We’re adding new bars and hard standing areas around the ground so that, with London Irish moving out, it will give us the best chance of attracting more local supporters. We could have the Madejski Stadium to play at if that opportunity ever came, which is why a route to the top must remain open.

How passionate are you about tapping into the state schools?

We are one of the sports that has the biggest concentration of ex-public schoolboys and I don’t think we’ve done enough to solve the state school conundrum. If you’re in a state school, you’re lucky if you get a couple of decent sports sessions a week and even luckier if your teacher knows anything about rugby, but go to a private school and you’ll have somebody who really understands the game, probably three or four teachers who can coach and about eight sports sessions a week. What chance have the state school kids got? More RFU cuts are not going to help and we’re letting hundreds of kids – male and female – slip through our fingers.

What do you think of the Premiership’s academy system?

I don’t think the academies are honest enough. Rugby under the current system misses the late developers and what we often reward are the kids who physically develop earlier and therefore get looked at. If they have the aptitude and attitude to do well, they probably will and a fine example of that is Johnny Williams, below, who went through our junior section and was obviously going to be a top player. But not every player is like that and what tends to happen is boys get picked up at 13 or 14 who are more physically developed, then everyone else catches them up and by 17 or 18 they’re dumped. Players will go into academies and have smoke blown up their backsides that they belong to this Premiership club or that, but they get to 18 and have the shock of their lives when they’re out – and mentally that can be devastating because they might never have experienced failure up to that point. They’ve been a superstar at school level but then someone sits them on their behind and they’re lost to the game.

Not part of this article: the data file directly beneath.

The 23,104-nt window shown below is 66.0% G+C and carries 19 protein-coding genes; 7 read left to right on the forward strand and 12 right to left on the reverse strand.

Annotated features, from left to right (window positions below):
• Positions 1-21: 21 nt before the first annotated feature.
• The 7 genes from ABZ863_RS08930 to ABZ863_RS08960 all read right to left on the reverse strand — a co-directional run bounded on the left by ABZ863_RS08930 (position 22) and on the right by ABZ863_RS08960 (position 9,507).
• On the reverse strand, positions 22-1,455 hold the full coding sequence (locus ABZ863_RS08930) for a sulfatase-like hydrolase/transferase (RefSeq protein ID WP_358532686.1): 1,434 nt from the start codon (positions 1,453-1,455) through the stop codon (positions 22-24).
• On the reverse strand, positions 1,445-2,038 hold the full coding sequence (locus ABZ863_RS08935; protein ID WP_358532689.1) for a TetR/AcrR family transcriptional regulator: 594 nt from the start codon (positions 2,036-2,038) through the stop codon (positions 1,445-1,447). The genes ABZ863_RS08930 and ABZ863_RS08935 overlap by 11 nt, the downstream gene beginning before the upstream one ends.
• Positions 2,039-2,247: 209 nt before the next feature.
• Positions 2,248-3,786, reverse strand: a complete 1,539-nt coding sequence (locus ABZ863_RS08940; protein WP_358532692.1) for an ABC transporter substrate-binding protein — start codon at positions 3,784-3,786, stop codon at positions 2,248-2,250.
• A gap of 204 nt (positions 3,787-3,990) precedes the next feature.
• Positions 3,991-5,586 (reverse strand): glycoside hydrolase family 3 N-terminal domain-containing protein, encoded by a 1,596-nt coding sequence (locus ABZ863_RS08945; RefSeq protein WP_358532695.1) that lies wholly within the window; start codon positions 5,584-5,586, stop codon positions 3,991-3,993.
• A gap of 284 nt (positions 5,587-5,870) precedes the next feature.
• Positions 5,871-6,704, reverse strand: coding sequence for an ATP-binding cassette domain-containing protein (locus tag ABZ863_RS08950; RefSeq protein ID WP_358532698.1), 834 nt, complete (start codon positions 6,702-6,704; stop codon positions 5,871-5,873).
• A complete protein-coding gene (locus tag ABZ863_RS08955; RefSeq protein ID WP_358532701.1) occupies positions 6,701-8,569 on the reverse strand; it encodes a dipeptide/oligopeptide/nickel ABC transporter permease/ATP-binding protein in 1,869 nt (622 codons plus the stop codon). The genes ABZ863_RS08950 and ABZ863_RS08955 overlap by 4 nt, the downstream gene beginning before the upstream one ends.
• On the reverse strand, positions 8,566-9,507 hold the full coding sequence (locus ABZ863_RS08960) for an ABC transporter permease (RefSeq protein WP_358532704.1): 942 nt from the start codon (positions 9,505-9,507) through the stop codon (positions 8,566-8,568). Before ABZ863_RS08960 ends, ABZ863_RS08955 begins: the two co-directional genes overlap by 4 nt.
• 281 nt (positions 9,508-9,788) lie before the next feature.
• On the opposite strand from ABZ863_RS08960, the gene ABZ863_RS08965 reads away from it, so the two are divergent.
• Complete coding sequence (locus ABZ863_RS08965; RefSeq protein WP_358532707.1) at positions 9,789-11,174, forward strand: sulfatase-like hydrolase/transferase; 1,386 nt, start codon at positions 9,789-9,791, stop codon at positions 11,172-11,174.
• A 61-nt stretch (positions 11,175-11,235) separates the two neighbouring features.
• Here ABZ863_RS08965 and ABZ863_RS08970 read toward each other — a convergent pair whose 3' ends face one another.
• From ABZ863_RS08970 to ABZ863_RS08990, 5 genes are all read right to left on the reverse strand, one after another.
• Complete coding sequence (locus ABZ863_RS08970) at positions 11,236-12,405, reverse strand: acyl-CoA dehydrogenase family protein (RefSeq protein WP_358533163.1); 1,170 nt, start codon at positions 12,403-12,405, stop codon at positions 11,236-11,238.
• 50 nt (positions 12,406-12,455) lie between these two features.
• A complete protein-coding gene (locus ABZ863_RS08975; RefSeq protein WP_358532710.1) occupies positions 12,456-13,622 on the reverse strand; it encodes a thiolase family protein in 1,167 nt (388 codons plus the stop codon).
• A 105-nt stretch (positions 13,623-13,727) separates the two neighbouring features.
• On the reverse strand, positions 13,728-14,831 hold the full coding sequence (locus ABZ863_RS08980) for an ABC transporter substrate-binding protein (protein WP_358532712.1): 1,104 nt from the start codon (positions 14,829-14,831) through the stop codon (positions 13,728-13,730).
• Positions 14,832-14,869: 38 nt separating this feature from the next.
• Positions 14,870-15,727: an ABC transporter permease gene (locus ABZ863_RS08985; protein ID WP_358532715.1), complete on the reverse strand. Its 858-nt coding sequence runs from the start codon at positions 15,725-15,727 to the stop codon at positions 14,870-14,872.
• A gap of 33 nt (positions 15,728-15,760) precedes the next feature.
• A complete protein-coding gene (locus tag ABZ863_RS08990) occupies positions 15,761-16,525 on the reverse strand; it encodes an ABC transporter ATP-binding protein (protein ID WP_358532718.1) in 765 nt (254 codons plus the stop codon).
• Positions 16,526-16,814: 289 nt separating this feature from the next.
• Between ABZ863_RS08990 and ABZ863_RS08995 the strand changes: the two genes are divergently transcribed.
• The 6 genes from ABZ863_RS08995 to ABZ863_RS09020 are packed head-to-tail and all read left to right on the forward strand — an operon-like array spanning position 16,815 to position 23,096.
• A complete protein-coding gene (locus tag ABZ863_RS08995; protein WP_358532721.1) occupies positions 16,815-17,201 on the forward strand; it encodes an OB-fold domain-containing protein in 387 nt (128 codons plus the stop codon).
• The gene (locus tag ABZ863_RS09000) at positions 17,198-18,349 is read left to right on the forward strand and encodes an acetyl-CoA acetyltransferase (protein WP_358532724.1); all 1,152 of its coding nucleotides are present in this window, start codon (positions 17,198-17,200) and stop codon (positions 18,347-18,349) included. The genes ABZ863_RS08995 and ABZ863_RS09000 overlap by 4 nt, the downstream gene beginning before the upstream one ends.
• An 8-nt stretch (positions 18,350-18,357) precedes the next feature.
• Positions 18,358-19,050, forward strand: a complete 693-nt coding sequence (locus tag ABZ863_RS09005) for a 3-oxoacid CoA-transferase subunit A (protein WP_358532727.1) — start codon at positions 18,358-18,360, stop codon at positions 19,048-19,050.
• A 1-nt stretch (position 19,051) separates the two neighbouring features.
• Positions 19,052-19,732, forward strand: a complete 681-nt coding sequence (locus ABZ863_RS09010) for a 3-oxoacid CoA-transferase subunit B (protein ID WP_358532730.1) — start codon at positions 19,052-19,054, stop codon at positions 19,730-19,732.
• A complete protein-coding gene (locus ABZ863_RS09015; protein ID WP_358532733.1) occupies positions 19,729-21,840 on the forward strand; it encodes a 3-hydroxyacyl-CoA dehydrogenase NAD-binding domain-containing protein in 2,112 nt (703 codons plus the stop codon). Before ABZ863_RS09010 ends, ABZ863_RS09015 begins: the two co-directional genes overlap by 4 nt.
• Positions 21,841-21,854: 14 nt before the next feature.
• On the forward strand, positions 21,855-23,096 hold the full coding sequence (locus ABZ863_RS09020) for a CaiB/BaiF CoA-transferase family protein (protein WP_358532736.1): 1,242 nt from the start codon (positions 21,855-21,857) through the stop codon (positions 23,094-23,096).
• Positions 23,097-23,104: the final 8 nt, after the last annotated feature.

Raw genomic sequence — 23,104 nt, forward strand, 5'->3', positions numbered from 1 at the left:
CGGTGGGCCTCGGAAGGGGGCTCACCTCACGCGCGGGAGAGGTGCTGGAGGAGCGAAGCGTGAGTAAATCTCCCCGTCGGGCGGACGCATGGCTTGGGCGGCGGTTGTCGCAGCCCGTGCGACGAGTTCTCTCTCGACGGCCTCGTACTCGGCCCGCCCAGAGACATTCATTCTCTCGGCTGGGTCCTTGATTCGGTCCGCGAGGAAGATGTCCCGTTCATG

We create an illusion for an academy player but the vast, vast majority won’t make it and the data’s never published because it would show shocking fallout rates. Parents need to wake up to the damage such an experience can do because while Premiership academies do what they can in terms of transition, the system doesn’t work properly.

Bedford have agreed a formal player/coaching partnership with Northampton? Would Rams entertain a similar ‘buddy club’ arrangement?

We won’t subjugate ourselves to any Premiership side, no way. I’m buggered if we’re ever going to play second fiddle to another club because once you’ve done that, you’ve accepted your place in the scheme of things and we’ve got bigger ambitions than that. If clubs want to talk to us about a dual-registration arrangement for a couple of players on a long-term basis, that’s a different thing, but if you go any further than that you displace your own guys and ruin your club cohesion. Any player who comes on loan to us has to be prepared to fully buy-in and play for our second team if necessary. I don’t care if you’re the next Jonny Wilkinson, if you’re not prepared to be a full part of the club, you’re not for us. We can’t have guys coming backwards and forwards, it’s a waste of time.

Going back to the ring-fencing issue, what do you think the long-term damage might be of having a 12, 13 or 14-team elite in perpetuity?

We have a grassroots game with 1,500 clubs, so why would you want to emulate a sport like NFL in America which is purely about the elite and has no grassroots game to speak of. In America, you’re either playing up through high school and college and are one of the very few who get to play at the top level, or you become a spectator at 21 or 22. Is that what we want in rugby? Are we prepared to cut loose the grassroots? Because we do not know what ring-fencing at the top end would do, it’s a massive risk – potentially a bigger disaster than the 1895 decision not to allow payment to players. Tell me how it makes the grassroots stronger? I don’t get it and it’s a terrible thought process because you’re playing with consequences that might be irreversible. I hear the argument about clubs at the top being overstretched financially, but the RFU shouldn’t be worried about whether clubs go bust because that’s the natural part of a thriving economy in a free-market environment. All you’ll do by ring-fencing is take the competition away and downgrade the product.